THE WORM’S EYEVIEW: Be empowered in your barangay (Part 3)

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[This takes off from previous columns on the same topic, which dealt with empowering a citizen (Step Nos. 1 and 2), as a way of preparing for the synchronized Barangay Assemblies scheduled on Saturday, March 28, 2015.]

CAGAYAN DE ORO CITY (MindaNews/22 March) — A sense of powerlessness among barangay citizens often stems from the failure of their local government to perform as mandated—in planning and implementing projects, in mobilizing neighborhoods, in motivating people to get involved, in giving them a part in nation-building.

This non-performance keeps the local government from producing tangible benefits for its citizens or fuller development for the community. Barangay citizens can remedy this problem by taking the initiative to improve the government’s performance.

EMPOWERING STEP No. 3: Insist on professionalizing the operations of the Barangay Development Council. Next to the Barangay Assembly, this is most important institution for developing one’s community, its nerve center for planning and implementing programs and projects.

First—Review its composition and how its members were selected. At least one-fourth of them are supposed to come from locally accredited civil society, chosen by and from among their ranks.

Barangay chairmen rarely observe this procedure for selecting its members, depriving the community of the important contributions and resources of NGOs to local development. The latter are supposed to be accredited and kept in an official list of civic clubs, people’s organizations, cooperatives, church groups, women circles, senior citizens’ chapter, youth clubs, others.

Second – Review the Barangay Development Council’s performance. The law clearly states that it must prepare a Comprehensive Multi-sectoral Development Plan. This medium-term plan (five years or so) is supposed to become part of the municipal, city, or provincial Plan—which in turn are to be incorporated into upper-level Plans all the way to national (NEDA).

This requirement fulfills the democratic principle that the planning process must begin from the ground up, instead of from the top as preferred by oligarchs and autocrats. And the Plan is not supposed to be worked out by the officials only. It should build upon the inputs, suggestions, and expectations of the people—for whose benefit all development plans are supposed to be designed.

The absence of a proper Development Plan causes barangay officials to improvise, regardless of actual priorities, bypassing the constituents. Result: They may build an outsize auditorium while school children make do with classes under a tree, or construct concrete roads leading to the home of the chairman or mayor or favorite congressman while farmers haul their produce on impassable trails. Or they may purchase a vehicle to service their needs while no dispensary or clinic ministers to the health of families and children. And they may build a cockpit instead of a rice-mill or corn-mill.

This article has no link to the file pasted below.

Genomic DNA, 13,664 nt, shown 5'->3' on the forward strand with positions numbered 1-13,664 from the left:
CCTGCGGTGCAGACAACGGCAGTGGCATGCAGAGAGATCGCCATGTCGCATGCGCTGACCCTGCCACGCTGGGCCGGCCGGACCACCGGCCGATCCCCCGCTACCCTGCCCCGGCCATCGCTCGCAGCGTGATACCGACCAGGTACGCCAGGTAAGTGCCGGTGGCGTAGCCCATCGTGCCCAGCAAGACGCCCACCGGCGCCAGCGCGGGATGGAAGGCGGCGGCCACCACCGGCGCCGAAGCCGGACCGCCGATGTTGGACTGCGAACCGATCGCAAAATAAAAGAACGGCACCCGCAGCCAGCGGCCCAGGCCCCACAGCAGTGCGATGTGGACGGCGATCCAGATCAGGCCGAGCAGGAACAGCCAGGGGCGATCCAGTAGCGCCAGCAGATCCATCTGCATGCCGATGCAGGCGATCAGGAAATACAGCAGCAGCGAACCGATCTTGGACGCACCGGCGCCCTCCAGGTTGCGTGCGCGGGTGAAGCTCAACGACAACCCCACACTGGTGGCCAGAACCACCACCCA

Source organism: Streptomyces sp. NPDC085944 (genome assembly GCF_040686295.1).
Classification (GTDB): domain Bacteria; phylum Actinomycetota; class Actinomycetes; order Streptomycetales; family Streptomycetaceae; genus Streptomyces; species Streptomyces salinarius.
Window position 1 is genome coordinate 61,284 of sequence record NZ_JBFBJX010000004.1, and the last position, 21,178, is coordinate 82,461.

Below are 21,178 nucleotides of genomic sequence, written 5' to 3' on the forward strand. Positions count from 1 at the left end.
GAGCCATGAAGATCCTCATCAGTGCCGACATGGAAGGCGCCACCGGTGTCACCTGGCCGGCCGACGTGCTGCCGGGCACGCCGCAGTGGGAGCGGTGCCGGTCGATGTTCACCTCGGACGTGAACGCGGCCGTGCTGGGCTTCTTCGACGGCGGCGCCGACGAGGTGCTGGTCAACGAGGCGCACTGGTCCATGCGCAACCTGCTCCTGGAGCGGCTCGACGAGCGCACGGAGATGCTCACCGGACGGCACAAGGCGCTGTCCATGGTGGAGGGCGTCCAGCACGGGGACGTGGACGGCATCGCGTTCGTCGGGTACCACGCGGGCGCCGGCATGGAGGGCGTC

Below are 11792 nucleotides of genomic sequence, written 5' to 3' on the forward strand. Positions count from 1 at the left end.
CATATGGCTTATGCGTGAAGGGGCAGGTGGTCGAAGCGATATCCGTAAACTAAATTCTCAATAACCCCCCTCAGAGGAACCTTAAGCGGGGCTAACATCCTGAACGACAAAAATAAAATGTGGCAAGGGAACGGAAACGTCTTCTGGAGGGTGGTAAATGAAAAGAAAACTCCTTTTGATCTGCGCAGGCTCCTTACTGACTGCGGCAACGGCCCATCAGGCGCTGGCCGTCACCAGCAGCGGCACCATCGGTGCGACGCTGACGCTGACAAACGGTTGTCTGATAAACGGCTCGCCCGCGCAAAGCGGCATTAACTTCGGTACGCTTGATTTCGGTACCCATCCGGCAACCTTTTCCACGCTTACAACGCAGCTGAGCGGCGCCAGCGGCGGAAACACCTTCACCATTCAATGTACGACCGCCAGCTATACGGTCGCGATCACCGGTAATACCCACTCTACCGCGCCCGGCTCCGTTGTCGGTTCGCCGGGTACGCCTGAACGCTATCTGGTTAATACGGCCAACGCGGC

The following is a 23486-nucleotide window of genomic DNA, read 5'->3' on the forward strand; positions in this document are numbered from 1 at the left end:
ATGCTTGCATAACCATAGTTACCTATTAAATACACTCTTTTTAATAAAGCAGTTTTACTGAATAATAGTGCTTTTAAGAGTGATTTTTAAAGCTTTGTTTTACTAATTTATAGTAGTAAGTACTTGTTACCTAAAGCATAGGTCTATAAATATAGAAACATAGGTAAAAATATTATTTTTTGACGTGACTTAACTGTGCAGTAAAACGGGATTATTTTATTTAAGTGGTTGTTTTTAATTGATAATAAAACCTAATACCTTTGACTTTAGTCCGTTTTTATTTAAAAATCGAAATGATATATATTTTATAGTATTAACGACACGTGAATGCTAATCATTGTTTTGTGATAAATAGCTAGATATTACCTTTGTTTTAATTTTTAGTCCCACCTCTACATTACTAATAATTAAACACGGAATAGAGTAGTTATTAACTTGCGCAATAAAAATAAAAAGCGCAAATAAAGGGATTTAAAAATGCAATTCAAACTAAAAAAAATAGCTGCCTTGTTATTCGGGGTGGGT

EMPOWERING STEP NO. 4: Be sure there is an Annual Investment Plan—an important component of the Development Plan. See to it that it is a competent plan, not just a shopping list of projects the officials hope will be picked out by the mayor or congressman with funds to dole out. No corporation or economy grows without a well-crafted investment plan. And without it, a budget cannot be justified.

First—See that this Plan addresses the priorities defined in the Development Plan. It should be based on a socioeconomic survey of the neighborhoods to guide investment priorities. This task should involve financial experts and other professionals residing in the community or adjoining areas: accountants, development planners, business owners/managers, financial professors, and the like. The survey should identify opportunities for local investment and development.

Second—See that the Investment Plan takes account of the needs of the entire community, not just the poor but vote-rich sectors and squatters. They deserve preferential treatment, of course, but others are also entitled to a just share of development even as they share its costs. Even the wealthy are entitled; they should be encouraged to expand business so they will pay more taxes and create opportunities for employment and livelihood.

Third—Based on the community’s socioeconomic profile, help the officials identify productive projects to ensure that barangay funds will be invested profitably. Projects should also benefit inhabitants with skills or technologies that find no ready market. One way to expand the local economy is to help them find markets or customers in other barangays and communities.

Fourth—Make sure the Investment Plan is geared to expand the local economy by increasing the Gross Barangay Product (GBP). This GBP is the Gising Barangay Movement’s unique approach to local economic development.

It’s not right that nation-building takes its cue only from macro-planning approaches and abstract estimates of Gross Domestic Product or the GNP. Targeted planning for Barangay development is a more accurate and inclusive gauge for development.

Manny is former UNESCO regional director for Asia-Pacific; secretary-general, Southeast Asia Publishers Association; director, development academy of Philippines; member, Philippine Mission to the UN; vice chair, Local Government Academy; member, Cory Govt’s Peace Panel; awardee, PPI-UNICEF outstanding columnist. He is chairman/convenor, Gising Barangay Movement Inc. and author of books on governance.

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